Ethics Case Study of the Week: Doing Too Much to Make Investments a Success?

By Gary Sarkissian posted 08-17-2020 09:36


CFA Institute’s Code of Ethics and Standards of Professional Conduct codify the ethical guidelines for the investment profession that are critical to maintaining the integrity of capital markets and investor trust.  Members, candidates, and even firms make a commitment to uphold these standards as they help elevate ethical decision-making universally around the globe.  

As investment professionals, we are certain to face important ethical decisions in our day-to-day activities.  Some scenarios we encounter will be straightforward, while others may be more complex.  No matter what circumstances we face, continuous learning remains imperative in an investment industry that continues to evolve with products undergoing innovation and a regulatory environment continuing to adapt. 

For that reason, each week we will feature a sample case from CFA Institute’s Ethics in Practice Casebook.  Each case is built upon a real-life example that may involve a regulatory matter or even a CFA Institute Professional Conduct investigation.  At the end of the case is a multiple-choice question that addresses the ethical nature of the actions taken in that case.  

This week’s case involves Standard I(A) Knowledge of the Law. 

Doing Too Much to Make Investments a Success?
Corrales manages a hedge fund that seeks out investment opportunities in developing markets. Using assets of the fund’s investors, the fund hires local companies to serve as “sub-advisers” to explore and obtain promising investment opportunities and navigate local laws and regulation. The sub-advisers often have very limited experience as financial consultants or advisers but do have close relationships and connections with local high-ranking government officials. The payments made by Corrales, through the sub-advisers, often cover substantial “deal fees” and other expenses that facilitate governmental support of each investment. Corrales does not require the local business partners to provide details of their activities or what specific expenses are covered by the fees. Corrales reports these expenditures to fund investors as operating expenses necessary to the success of the investment. Over several years, the hedge fund is very successful producing an 18% annual rate of return for its investors. Did Corrales actions violate the CFA Institute Code of Ethics and Standards of Professional Conduct?

A.  Yes.
B.  No because it is acceptable to hire sub-advisers and business consultants to assist in procuring investment opportunities and managing specialized assets.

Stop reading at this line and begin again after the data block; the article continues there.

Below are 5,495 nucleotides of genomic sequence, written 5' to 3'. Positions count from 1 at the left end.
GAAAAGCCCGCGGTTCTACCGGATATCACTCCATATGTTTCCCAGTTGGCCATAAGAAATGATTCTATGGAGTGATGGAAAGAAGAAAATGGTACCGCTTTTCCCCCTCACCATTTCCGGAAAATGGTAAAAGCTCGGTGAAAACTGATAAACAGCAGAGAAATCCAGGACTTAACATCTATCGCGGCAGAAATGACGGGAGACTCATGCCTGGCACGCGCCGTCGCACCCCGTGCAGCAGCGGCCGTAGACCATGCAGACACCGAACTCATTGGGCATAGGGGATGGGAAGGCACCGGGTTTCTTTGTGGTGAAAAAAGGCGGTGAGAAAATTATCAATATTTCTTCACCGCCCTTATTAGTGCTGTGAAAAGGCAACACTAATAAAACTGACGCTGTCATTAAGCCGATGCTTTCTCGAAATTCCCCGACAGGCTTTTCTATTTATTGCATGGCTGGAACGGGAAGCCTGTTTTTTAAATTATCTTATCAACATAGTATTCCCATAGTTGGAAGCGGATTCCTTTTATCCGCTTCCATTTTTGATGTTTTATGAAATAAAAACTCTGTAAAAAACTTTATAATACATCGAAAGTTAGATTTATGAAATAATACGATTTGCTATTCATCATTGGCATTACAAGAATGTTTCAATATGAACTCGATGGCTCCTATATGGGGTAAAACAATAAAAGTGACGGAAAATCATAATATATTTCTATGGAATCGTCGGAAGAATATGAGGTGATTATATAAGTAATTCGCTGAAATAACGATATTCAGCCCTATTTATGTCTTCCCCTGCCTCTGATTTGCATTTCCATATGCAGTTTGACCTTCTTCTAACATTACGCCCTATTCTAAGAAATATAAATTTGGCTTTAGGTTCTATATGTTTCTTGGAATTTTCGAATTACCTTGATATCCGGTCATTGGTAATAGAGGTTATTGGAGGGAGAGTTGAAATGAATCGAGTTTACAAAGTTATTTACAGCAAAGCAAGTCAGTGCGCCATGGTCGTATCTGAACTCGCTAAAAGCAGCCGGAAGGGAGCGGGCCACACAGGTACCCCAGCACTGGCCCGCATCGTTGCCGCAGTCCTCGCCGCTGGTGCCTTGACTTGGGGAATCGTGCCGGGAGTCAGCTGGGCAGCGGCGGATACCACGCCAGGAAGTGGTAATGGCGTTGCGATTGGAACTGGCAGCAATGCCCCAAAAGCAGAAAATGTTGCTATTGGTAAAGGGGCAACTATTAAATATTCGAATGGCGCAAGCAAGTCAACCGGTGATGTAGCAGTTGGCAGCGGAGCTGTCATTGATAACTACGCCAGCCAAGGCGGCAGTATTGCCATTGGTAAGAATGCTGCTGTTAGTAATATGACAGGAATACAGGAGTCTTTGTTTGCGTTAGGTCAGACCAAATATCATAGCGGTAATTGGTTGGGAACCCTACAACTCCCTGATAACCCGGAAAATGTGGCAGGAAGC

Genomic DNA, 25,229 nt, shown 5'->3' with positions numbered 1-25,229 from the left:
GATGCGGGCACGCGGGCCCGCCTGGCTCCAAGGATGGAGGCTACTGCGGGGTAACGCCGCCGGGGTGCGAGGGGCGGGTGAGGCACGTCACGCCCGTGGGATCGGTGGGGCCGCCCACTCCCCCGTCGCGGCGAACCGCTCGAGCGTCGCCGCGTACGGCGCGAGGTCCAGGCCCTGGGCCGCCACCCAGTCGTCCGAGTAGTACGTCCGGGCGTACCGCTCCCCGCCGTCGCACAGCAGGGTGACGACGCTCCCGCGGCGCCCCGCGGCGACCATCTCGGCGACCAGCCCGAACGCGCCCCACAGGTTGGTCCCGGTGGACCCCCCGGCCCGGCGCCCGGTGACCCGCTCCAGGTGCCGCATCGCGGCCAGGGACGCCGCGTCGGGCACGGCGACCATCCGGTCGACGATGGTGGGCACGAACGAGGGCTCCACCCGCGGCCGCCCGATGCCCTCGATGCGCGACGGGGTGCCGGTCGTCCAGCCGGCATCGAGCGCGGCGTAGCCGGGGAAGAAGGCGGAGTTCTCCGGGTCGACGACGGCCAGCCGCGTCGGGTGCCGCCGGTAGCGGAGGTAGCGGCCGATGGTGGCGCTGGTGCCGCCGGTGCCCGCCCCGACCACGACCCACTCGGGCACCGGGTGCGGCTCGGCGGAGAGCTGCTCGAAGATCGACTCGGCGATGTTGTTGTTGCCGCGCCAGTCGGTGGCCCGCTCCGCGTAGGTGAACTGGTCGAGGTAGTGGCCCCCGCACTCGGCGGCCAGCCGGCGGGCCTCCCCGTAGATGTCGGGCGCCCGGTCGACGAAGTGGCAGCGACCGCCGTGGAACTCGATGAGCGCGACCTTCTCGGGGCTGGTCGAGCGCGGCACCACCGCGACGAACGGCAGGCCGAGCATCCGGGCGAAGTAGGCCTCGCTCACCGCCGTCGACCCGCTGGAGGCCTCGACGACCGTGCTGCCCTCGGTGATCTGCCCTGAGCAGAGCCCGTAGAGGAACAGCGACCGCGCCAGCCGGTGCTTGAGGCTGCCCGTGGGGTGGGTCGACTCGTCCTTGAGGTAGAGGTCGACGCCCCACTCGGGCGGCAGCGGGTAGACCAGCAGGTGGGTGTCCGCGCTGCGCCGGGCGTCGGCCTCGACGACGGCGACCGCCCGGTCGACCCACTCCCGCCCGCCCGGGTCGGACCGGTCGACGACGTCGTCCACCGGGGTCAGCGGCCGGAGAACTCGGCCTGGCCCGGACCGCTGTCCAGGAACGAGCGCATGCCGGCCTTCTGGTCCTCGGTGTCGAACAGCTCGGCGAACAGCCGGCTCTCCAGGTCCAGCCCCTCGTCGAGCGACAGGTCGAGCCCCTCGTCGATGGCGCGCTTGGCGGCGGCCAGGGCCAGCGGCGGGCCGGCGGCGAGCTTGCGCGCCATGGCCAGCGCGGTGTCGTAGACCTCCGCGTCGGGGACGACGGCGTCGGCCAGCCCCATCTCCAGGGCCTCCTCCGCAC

C.  No because the payments to the sub-advisers represent legitimate expenses to ensure the success of investments and protect the interest of investors.
D.  No, as long as the sub-advisers provide more detail about the nature and purpose of the payments and this information is disclosed to the hedge fund investors.

What do you think is the correct choice?  Feel free to discuss in the comments below and make sure to check back later this week as we post the analysis.  The completion of this case qualifies for 0.25 hour of Standards, Ethics, and Regulation (SER) credit.  

[Update – 8/20/2020]
Welcome back!  Here is the analysis of this case:

To better serve clients, investment professionals may choose to delegate to third parties work that requires particular specialization, knowledge, or expertise. For example, an investment adviser may hire sub-advisers to handle a particular strategy or investment style outside the scope of the adviser’s ability or experience. A global adviser may hire a sub-adviser to manage an asset allocation invested in a particular market, and the payments to the sub-adviser would be legitimate investment expenses that could properly be passed on to investors in the fund.

But the facts of this case indicate that Corrales is not hiring a true sub-adviser but essentially paying locally connected officials to secure access to investment deals to ensure the success of the fund’s investments. The “sub-advisers” have no financial experience but are close to the government officials, and the “deal fees” are not supported by any documentation that details legitimate investment expenses. The “operating expenses” charged by Corrales to the fund are most likely funding corrupt transactions and bribes through local intermediaries. This practice violates multiple standards:

  • I(A): Knowledge of the Law because the conduct would violate any type of anti-bribery laws.
  • I(C): Misrepresentation because he is improperly labeling the expenditures as investment fees.
  • V(A): Diligence and Reasonable Basis because no reasonable and adequate basis for the “investment” action exists.
  • V(C): Record Retention because no appropriate records are being kept to support the action.
  • VII(A): Conduct as Participants in CFA Institute Programs because assuming Corrales is a charterholder, his conduct compromises the integrity to the CFA designation.

This case is based on a US SEC enforcement action from 2017.

Image by Jason Goh from Pixabay

© 2018 CFA Institute. All rights reserved. You may copy and distribute this content, without modification and for non-commercial purposes, provided you attribute the content to CFA Institute and retain this copyright notice. This case was written as a basis for discussion and is not prescriptive of how a business situation or professional conduct matter should or should not be handled or addressed. Certain characters mentioned are fictional to facilitate discussion, and any resemblance to actual persons is coincidental.